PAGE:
A Recipe for Conflict
Without making any excuses, Tony Abbott’s hand wringing at this week’s airing of a secret video of picket line violence was a bit like watching Don King condemn boxing.
Interview: As They Say In The Bible ...
One the movement’s great characters, Public Service Association general secretary Maurie O’Sullivan, is calling it a day. He looks back on his career with Workers Online.
Industrial: Just Doing It
Sportswear giant, Nike, is the first company to sign off on an agreement that purports to protect Australian clothing workers, wherever they labour, writes Jim Marr.
Unions: Breaking Into the Boys Club
For a 23-year-old woman who has never worked in the trade, recruiting young construction apprentices into the union has its challenges, reports Carly Knowles.
Activists: Making the Hard Yards
Mal Cochrane came to the smoke as part of an Aboriginal avalanche that redefined the face of Rugby League. Today, he serves his community through the trade union movement.
Bad Boss: In the Pooh
What do you give a boss who makes his workers labour in raw sewage? A nomination for the Tonys.
Unions: National Focus
In the national wrap Noel Hester finds a Victorian Misso delo who is redistributing lucre from Eddie McGuire into workers’ theatre, South Australian unions taking that Let’s Get Real stuff seriously, an American unionist fronts up at a distinguished ‘meeting of the brains’ in Adelaide and a look at the line up for ACTU Congress.
Economics: Pop Will Eat Itself
Dick Bryan wonders if we can be insured against pop economists promising financial nirvana as well as financial market instability.
Technology: Dean for President
Paul Smith looks at how the internet is helping one Democrat candidate to the front of the primary pack
International: Rangoon Rumble
Union Aid Abroad's Marj O'Callaghan looks at Australia's weak response to developments in Burma.
Education: Blackboard Jungle
Lifelong learning shouldn’t mean cutting jobs, but that's exactly what the Carr Government is proposing, argues Tony Brown
Review: From Weakness to Strength
Labor Council crime-fighter Chris Christodoulou catches up with his boyhood hero, the Incredible Hulk
Resident bard David Peetz pens the song the Industrial Relations Commission needed to hear
Aussie Workers Cradle-Snatched
Morris McMahon Workers Say Thanks
Violence: Emerson Fingers Abbott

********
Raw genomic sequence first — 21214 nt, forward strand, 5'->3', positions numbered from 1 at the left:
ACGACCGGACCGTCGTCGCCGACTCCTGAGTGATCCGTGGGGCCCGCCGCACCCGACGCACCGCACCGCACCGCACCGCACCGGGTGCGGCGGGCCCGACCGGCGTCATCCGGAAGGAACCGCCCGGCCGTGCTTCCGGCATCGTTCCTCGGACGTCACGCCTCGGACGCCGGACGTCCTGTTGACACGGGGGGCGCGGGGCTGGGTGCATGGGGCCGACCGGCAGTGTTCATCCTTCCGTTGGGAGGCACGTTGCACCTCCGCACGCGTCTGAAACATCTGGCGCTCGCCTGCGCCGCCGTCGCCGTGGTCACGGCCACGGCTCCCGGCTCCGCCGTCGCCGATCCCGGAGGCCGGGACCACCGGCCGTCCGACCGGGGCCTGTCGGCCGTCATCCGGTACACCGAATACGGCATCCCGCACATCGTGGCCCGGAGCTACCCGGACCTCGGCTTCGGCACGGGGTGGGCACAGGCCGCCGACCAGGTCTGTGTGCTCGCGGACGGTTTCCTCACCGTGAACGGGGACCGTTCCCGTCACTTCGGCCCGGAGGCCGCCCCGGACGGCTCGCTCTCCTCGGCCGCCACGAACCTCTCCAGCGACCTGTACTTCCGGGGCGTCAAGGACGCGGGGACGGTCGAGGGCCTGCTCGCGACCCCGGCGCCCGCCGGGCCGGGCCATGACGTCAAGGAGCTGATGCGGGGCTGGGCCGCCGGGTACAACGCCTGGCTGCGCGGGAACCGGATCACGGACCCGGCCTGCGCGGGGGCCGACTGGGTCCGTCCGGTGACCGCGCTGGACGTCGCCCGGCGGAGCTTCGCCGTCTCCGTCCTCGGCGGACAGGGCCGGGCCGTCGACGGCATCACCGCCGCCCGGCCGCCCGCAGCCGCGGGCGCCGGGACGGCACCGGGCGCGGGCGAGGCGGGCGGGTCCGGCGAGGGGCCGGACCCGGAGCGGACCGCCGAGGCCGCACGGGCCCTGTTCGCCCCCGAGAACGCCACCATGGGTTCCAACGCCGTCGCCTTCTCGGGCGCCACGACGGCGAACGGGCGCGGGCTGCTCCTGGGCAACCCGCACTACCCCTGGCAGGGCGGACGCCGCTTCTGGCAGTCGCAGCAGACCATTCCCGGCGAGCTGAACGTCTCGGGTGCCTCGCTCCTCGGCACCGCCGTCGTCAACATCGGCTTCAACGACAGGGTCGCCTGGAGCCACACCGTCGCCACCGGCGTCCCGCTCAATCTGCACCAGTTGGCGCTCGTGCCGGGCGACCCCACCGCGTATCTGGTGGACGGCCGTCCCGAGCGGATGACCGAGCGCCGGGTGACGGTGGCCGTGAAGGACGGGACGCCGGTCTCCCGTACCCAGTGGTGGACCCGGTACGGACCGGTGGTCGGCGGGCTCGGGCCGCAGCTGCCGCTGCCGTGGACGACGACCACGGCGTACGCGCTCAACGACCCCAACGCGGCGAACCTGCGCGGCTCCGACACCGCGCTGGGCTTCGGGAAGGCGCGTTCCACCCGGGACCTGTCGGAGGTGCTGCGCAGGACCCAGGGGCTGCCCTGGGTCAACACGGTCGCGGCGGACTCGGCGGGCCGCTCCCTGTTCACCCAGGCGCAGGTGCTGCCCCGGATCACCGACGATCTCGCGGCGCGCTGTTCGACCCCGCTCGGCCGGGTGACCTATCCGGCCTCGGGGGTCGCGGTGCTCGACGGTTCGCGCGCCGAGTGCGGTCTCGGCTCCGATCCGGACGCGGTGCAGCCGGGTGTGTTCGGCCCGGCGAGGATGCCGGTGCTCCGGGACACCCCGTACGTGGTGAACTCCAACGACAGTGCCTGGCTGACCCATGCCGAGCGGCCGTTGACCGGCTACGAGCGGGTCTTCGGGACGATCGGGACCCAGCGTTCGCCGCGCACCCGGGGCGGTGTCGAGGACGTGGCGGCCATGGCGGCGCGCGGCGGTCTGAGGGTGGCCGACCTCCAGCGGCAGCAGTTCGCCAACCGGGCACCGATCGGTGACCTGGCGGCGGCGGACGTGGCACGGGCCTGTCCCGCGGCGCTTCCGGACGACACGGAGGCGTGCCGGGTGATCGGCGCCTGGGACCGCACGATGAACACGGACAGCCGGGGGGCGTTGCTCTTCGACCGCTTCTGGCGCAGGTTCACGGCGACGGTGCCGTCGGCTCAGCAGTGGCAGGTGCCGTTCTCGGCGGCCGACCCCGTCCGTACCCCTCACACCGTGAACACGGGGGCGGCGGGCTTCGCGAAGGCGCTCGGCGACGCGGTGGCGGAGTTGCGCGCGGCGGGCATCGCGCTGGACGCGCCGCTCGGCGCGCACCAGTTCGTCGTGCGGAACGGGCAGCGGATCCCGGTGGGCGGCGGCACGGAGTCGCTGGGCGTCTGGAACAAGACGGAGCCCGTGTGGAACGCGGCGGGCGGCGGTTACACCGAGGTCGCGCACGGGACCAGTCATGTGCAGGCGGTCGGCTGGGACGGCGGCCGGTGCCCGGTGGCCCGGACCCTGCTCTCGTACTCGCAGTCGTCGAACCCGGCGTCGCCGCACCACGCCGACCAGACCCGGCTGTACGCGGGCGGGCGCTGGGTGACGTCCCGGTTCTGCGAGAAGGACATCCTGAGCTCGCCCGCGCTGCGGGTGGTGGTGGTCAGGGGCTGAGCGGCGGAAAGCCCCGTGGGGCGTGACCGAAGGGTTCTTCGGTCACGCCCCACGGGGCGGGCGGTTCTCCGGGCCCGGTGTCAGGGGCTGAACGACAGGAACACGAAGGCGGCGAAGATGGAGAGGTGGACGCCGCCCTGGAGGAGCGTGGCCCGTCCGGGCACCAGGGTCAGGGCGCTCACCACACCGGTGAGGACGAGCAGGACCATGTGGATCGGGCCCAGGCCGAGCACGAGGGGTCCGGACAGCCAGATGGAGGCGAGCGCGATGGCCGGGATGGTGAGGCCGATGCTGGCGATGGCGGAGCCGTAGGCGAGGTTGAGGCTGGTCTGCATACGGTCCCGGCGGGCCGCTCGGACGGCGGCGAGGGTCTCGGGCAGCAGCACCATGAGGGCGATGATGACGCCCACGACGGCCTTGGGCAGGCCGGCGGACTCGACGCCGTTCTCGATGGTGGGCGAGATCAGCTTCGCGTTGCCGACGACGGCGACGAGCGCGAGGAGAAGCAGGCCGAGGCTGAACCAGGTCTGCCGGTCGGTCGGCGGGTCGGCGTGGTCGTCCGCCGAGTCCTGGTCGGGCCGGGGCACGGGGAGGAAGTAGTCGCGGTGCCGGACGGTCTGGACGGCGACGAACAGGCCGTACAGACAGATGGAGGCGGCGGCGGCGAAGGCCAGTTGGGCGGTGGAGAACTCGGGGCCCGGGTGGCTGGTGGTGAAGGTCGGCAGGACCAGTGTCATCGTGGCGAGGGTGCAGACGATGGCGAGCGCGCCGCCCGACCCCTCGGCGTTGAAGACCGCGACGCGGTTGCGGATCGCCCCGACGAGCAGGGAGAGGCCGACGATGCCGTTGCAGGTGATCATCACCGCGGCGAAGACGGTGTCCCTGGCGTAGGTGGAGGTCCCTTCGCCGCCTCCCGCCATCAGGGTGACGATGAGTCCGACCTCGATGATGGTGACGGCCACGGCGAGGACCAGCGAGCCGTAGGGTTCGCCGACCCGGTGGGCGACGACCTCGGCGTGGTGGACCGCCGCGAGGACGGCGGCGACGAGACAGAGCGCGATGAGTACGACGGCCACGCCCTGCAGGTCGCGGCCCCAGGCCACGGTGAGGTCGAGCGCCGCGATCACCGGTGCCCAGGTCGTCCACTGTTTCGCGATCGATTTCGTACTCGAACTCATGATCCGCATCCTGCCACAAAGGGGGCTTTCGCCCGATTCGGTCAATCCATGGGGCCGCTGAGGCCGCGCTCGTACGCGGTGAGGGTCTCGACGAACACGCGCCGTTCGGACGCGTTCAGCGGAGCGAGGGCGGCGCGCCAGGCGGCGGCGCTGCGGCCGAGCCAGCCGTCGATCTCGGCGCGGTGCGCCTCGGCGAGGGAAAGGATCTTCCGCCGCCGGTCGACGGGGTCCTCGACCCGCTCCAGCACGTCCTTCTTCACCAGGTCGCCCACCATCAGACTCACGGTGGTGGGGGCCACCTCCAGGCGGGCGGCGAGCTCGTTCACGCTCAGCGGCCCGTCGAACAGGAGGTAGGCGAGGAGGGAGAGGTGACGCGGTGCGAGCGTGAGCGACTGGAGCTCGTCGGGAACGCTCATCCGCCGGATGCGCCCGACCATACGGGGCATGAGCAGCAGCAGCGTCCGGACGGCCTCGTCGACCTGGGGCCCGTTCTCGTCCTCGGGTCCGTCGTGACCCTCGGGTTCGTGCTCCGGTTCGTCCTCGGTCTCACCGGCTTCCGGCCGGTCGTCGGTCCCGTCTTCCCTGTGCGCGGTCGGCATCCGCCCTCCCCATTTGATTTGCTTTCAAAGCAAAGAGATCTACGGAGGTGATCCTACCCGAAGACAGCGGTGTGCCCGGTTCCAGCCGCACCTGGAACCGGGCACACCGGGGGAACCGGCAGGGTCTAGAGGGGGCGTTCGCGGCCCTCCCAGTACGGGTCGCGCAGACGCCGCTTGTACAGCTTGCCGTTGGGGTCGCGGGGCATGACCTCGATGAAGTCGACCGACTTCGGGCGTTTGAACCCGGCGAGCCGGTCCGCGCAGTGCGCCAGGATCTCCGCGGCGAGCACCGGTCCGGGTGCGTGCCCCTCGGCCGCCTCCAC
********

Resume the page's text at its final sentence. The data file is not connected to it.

Cowboys Face Contracts Ban
TUTA Rises From the Ashes
Teased Teachers Fight Back
Labor Fails TAFE Test
Coke Called on to Stop the Rot
Bridgestone Drops Doughnut on Workers
AIRC Locked in Dark Ages
Maternity Breakthrough in Hotels
Labour Rights: Even Bush is Better!
Long Winter for Seasonal Workers
Rabbi Laurie Coskey from San Diego adds her voice to the global campaign for just for cleaners in Westfield malls.
The Locker Room
The Name In The Game
In an age of the sportsperson as celebrity it seems that names are overtaking the games, writes Phil Doyle.
A Tribute to Brian Miller
Southern Thailand’s terrorist activities: facts or fiction asks HT Lee
After the Accident
Cuba - the Debate Continues
Greetings from Japan
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TUTA Rises From the Ashes
In a major rebuff of the Howard Government’s industrial relations policies, state Labor Governments will fund a $6 million training program for workplace delegates to promote workplace harmony.
The NSW and Victorian Governments are providing matching funding to the Union Education Foundation, which will be chaired by former Prime Minister Bob Hawke, with a board comprising senior union and employer representatives.
It is the first national training program since the demise of the federally funded Trade Union Training Authority, which was de-funded when the Howard Government came to power.
Courses will lead to nationally recognised qualifications endorsed by the Australian National Training Authority for union delegates.
ACTU Secretary Greg Combet says the training will equip employee representatives with skills to participate more effectively in enterprise bargaining negotiations.
"Education about enterprise bargaining can help achieve the productivity and efficiency improvements required for Australia's ongoing international competitiveness," Combet says.
Labor Council secretary John Robertson, who will also sit on the board, says the fund makes good economic sense. "I congratulate the NSW and Victorian Governments for filling the leadership void left by an ideologically driven federal government.
"State Labor has led the way in creating a framework for civilized workplace relations, balancing the need for productive businesses with the rights of workers to bargain collectively.
"Training workplace delegates to use this system is the necessary next step in modernising industrial relations while maintaining decent wages and conditions."
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